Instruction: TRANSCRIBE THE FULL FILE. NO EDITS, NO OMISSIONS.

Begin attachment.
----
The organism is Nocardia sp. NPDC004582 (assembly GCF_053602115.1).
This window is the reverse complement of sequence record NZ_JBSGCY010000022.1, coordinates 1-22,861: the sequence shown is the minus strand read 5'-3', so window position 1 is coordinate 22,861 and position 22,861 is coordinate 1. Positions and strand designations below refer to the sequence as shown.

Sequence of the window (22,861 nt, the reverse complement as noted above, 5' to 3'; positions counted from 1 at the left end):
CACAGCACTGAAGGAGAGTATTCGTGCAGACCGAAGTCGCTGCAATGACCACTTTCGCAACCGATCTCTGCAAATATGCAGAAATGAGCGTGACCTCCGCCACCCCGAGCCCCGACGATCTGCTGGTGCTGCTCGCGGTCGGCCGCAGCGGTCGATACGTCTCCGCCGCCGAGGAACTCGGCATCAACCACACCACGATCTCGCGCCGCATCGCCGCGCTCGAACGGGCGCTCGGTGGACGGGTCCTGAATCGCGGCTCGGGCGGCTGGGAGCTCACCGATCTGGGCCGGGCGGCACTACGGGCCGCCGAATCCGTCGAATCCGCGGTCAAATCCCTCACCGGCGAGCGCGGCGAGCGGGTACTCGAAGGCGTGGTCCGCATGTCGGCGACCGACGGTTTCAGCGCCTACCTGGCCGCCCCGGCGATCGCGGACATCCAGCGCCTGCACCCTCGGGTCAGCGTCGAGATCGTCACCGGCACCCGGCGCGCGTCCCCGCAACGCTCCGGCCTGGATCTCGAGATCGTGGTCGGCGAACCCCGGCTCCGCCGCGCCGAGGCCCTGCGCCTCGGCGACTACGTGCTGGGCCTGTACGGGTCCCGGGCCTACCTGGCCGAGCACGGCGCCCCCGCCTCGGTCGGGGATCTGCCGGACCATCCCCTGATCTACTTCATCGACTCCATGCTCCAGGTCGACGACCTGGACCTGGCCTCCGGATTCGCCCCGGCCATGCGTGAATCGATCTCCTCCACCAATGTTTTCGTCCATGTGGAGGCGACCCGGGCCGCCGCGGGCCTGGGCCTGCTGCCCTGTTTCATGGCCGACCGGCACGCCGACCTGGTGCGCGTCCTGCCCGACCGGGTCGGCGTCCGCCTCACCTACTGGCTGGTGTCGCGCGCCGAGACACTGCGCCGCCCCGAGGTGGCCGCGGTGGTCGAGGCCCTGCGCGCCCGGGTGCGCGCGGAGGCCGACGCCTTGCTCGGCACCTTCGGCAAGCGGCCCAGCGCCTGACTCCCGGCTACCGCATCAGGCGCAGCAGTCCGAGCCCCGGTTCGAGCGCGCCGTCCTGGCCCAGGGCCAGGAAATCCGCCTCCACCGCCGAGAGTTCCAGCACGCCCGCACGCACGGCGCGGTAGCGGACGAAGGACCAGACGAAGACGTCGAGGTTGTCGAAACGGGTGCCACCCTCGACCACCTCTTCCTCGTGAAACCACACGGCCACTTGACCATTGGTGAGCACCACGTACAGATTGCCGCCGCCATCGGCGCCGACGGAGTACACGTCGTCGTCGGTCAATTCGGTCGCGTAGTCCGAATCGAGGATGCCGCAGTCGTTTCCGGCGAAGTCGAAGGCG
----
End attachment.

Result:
The organism is Nocardia sp. NPDC004582 (assembly GCF_053602115.1).
This window is the reverse complement of sequence record NZ_JBSGCY010000022.1, coordinates 1-22,861: the sequence shown is the minus strand read 5'-3', so window position 1 is coordinate 22,861 and position 22,861 is coordinate 1. Positions and strand designations below refer to the sequence as shown.

Sequence of the window (22,861 nt, the reverse complement as noted above, 5' to 3'; positions counted from 1 at the left end):
CACAGCACTGAAGGAGAGTATTCGTGCAGACCGAAGTCGCTGCAATGACCACTTTCGCAACCGATCTCTGCAAATATGCAGAAATGAGCGTGACCTCCGCCACCCCGAGCCCCGACGATCTGCTGGTGCTGCTCGCGGTCGGCCGCAGCGGTCGATACGTCTCCGCCGCCGAGGAACTCGGCATCAACCACACCACGATCTCGCGCCGCATCGCCGCGCTCGAACGGGCGCTCGGTGGACGGGTCCTGAATCGCGGCTCGGGCGGCTGGGAGCTCACCGATCTGGGCCGGGCGGCACTACGGGCCGCCGAATCCGTCGAATCCGCGGTCAAATCCCTCACCGGCGAGCGCGGCGAGCGGGTACTCGAAGGCGTGGTCCGCATGTCGGCGACCGACGGTTTCAGCGCCTACCTGGCCGCCCCGGCGATCGCGGACATCCAGCGCCTGCACCCTCGGGTCAGCGTCGAGATCGTCACCGGCACCCGGCGCGCGTCCCCGCAACGCTCCGGCCTGGATCTCGAGATCGTGGTCGGCGAACCCCGGCTCCGCCGCGCCGAGGCCCTGCGCCTCGGCGACTACGTGCTGGGCCTGTACGGGTCCCGGGCCTACCTGGCCGAGCACGGCGCCCCCGCCTCGGTCGGGGATCTGCCGGACCATCCCCTGATCTACTTCATCGACTCCATGCTCCAGGTCGACGACCTGGACCTGGCCTCCGGATTCGCCCCGGCCATGCGTGAATCGATCTCCTCCACCAATGTTTTCGTCCATGTGGAGGCGACCCGGGCCGCCGCGGGCCTGGGCCTGCTGCCCTGTTTCATGGCCGACCGGCACGCCGACCTGGTGCGCGTCCTGCCCGACCGGGTCGGCGTCCGCCTCACCTACTGGCTGGTGTCGCGCGCCGAGACACTGCGCCGCCCCGAGGTGGCCGCGGTGGTCGAGGCCCTGCGCGCCCGGGTGCGCGCGGAGGCCGACGCCTTGCTCGGCACCTTCGGCAAGCGGCCCAGCGCCTGACTCCCGGCTACCGCATCAGGCGCAGCAGTCCGAGCCCCGGTTCGAGCGCGCCGTCCTGGCCCAGGGCCAGGAAATCCGCCTCCACCGCCGAGAGTTCCAGCACGCCCGCACGCACGGCGCGGTAGCGGACGAAGGACCAGACGAAGACGTCGAGGTTGTCGAAACGGGTGCCACCCTCGACCACCTCTTCCTCGTGAAACCACACGGCCACTTGACCATTGGTGAGCACCACGTACAGATTGCCGCCGCCATCGGCGCCGACGGAGTACACGTCGTCGTCGGTCAATTCGGTCGCGTAGTCCGAATCGAGGATGCCGCAGTCGTTTCCGGCGAAGTCGAAGGCG